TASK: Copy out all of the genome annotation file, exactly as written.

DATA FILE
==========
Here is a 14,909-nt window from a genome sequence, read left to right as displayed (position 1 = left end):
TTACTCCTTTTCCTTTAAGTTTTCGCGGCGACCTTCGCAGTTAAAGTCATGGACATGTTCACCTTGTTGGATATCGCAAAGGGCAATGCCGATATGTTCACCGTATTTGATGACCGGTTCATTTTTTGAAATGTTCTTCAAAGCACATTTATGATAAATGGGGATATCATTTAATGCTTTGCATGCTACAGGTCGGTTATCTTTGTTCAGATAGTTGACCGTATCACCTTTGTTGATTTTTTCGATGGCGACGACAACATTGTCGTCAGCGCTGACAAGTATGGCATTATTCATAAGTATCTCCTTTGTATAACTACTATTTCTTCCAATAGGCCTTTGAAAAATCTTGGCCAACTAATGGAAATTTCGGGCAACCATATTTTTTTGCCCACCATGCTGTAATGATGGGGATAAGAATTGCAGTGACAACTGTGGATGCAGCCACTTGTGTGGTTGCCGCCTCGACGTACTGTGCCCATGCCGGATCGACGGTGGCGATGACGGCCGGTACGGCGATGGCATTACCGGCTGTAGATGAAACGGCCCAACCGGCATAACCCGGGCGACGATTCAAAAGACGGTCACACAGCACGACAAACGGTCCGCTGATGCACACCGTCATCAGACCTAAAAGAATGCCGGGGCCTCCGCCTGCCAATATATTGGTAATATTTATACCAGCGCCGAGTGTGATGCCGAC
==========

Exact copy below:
Here is a 14,909-nt window from a genome sequence, read left to right as displayed (position 1 = left end):
TTACTCCTTTTCCTTTAAGTTTTCGCGGCGACCTTCGCAGTTAAAGTCATGGACATGTTCACCTTGTTGGATATCGCAAAGGGCAATGCCGATATGTTCACCGTATTTGATGACCGGTTCATTTTTTGAAATGTTCTTCAAAGCACATTTATGATAAATGGGGATATCATTTAATGCTTTGCATGCTACAGGTCGGTTATCTTTGTTCAGATAGTTGACCGTATCACCTTTGTTGATTTTTTCGATGGCGACGACAACATTGTCGTCAGCGCTGACAAGTATGGCATTATTCATAAGTATCTCCTTTGTATAACTACTATTTCTTCCAATAGGCCTTTGAAAAATCTTGGCCAACTAATGGAAATTTCGGGCAACCATATTTTTTTGCCCACCATGCTGTAATGATGGGGATAAGAATTGCAGTGACAACTGTGGATGCAGCCACTTGTGTGGTTGCCGCCTCGACGTACTGTGCCCATGCCGGATCGACGGTGGCGATGACGGCCGGTACGGCGATGGCATTACCGGCTGTAGATGAAACGGCCCAACCGGCATAACCCGGGCGACGATTCAAAAGACGGTCACACAGCACGACAAACGGTCCGCTGATGCACACCGTCATCAGACCTAAAAGAATGCCGGGGCCTCCGCCTGCCAATATATTGGTAATATTTATACCAGCGCCGAGTGTGATGCCGAC